When parsing naturally-occuring text, it will often be necessary to pre-process input documents to various degrees—depending on what kinds of inputs are supported by a specific parsing system. Sentence splitting and tokenization, for example, are traditionally viewed as mandatory preprocessing steps prior to parsing. While fully integrated ‘document parsing’ systems have become more and more common in recent years, some older parsing systems may further expected their pre-segmented input to be tagged with parts of speech and maybe even lemmatized.
This NLPL module bundles a selection of preprocessing tools that the UiO team have repeatedlyfound to provide a good balance of accuracy and simplicity over a relatively broad range of different types of input documents.
The Regular Expression–Based PreProcessor (REPP) implements a cascade of string-level rewrite rules for input normalization and segmentation. REPP defines a simple declarative specification language and provides support for modularization and parameterization of collections of rewrite rule, as well as limited support for grouping of rules and iteration. Furthermore, REPP keeps track of character offsets into the original document for its output segments, including across one-to-many substitutions, insertions, and deletions.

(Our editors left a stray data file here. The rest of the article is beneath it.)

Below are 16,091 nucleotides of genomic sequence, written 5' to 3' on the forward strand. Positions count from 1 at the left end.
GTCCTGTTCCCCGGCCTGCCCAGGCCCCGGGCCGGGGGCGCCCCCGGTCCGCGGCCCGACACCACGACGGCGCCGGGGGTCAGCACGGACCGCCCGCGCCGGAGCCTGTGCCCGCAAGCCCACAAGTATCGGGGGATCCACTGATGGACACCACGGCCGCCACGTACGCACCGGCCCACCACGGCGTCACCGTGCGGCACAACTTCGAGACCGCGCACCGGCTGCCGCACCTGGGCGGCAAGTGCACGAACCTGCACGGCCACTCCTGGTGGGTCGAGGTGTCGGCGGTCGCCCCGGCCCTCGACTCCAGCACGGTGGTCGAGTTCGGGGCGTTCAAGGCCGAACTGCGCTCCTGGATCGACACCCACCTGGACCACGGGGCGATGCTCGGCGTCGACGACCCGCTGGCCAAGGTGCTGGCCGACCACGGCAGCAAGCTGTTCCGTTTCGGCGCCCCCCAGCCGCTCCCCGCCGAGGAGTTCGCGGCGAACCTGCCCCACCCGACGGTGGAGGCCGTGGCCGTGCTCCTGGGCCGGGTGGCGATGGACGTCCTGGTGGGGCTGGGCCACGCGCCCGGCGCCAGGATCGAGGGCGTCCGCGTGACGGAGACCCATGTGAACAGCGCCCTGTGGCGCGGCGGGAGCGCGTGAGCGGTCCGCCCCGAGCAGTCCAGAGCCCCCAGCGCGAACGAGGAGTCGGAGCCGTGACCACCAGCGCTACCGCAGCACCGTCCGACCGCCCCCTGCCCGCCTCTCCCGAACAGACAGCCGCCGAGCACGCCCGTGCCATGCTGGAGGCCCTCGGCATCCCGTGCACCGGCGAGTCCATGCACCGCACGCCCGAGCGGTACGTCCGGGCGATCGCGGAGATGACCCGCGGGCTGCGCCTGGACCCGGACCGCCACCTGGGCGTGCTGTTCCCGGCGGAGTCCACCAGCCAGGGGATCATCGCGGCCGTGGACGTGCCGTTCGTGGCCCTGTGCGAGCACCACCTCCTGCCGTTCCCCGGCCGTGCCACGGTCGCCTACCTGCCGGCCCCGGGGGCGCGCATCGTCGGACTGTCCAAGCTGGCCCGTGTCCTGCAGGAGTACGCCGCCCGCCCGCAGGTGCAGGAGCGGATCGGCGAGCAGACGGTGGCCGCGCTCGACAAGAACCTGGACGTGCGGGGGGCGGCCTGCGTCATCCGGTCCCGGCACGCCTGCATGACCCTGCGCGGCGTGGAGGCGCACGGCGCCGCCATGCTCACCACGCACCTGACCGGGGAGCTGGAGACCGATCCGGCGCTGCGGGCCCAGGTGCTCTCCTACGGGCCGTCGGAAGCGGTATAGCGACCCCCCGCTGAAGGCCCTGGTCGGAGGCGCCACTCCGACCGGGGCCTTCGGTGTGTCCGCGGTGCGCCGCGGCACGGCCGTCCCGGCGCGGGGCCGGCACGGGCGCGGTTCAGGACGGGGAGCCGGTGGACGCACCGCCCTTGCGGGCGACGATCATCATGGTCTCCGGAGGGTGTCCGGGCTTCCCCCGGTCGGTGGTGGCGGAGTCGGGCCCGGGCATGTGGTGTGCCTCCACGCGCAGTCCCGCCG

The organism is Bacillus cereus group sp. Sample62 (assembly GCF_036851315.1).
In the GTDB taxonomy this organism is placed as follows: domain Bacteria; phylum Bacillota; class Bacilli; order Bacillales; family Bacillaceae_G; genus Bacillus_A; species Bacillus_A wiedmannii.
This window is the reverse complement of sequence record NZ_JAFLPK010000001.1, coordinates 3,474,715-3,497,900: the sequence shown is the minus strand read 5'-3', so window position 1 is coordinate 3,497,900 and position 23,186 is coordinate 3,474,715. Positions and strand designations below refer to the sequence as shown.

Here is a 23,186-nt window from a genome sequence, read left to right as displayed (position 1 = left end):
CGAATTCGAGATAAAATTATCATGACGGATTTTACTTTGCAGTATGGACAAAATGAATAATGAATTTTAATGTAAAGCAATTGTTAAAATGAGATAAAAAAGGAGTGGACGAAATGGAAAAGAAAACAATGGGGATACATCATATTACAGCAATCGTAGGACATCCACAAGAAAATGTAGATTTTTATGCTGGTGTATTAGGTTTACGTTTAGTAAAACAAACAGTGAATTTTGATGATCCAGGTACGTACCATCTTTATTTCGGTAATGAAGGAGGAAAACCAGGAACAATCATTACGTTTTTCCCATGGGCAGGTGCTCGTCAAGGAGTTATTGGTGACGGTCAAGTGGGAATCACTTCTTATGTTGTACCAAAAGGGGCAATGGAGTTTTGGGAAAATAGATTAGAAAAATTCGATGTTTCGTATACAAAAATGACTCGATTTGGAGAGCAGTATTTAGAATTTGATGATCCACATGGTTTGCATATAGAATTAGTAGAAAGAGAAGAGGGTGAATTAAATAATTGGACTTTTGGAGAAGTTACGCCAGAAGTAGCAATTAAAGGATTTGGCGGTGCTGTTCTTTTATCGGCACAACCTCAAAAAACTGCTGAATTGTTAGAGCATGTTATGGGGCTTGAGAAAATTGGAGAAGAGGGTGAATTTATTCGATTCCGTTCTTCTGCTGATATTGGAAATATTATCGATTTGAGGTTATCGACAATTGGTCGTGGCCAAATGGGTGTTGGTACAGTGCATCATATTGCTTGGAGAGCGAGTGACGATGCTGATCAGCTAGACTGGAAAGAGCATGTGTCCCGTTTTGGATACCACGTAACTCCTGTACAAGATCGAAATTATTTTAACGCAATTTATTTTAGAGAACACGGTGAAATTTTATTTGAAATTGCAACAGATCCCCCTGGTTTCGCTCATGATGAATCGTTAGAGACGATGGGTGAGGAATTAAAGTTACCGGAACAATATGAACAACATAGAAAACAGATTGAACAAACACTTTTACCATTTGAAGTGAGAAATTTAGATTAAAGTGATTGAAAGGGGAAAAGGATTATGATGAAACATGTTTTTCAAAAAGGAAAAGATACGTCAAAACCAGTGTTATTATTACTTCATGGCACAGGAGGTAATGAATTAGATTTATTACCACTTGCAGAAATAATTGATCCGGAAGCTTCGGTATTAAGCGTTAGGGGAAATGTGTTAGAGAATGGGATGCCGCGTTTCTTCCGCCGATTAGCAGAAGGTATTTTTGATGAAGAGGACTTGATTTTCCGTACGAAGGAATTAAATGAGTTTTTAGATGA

Dridan & Oepen (2012; ACL) evaluate the performance of the English REPP tokenizer (developed by Stephan Oepen as part of the English Resource Grammar, ERG) against a handful of widely used tokenizers for English and observe that REPP delivers state-of-the-art performance in terms of the segmentation conventions defined by the venerable Penn Treebank (PTB).
module load nlpl-repp cat /etc/bashrc | repp -c $LAPROOT/repp/erg/ptb.set
The standard REPP tokenizers (for PTB- and NDT-style segmentation)
assume isolated sentences as their input, i.e. presuposse sentence
splitting (some tokenization rules are, in fact, sensitive to adjacent
nlpl-repp module includes a sentence splitter (based
on a combination of regular expressions and manually curated lists of
abbreviations) that has been found to work well for English and
Read et al. (2012; COLING)
evaluate an array of sentence splitting tools over a range of
different document collections and find that the tokenizer tool
provides the overall best sentence splitting results.
Bjerke-Lindstrøm (2017; UiO)
echoes these observations in a contrastive study of Norwegian sentence
cat /etc/bashrc | tokenizer -L en-u8 -S -N -p -P -x -E ''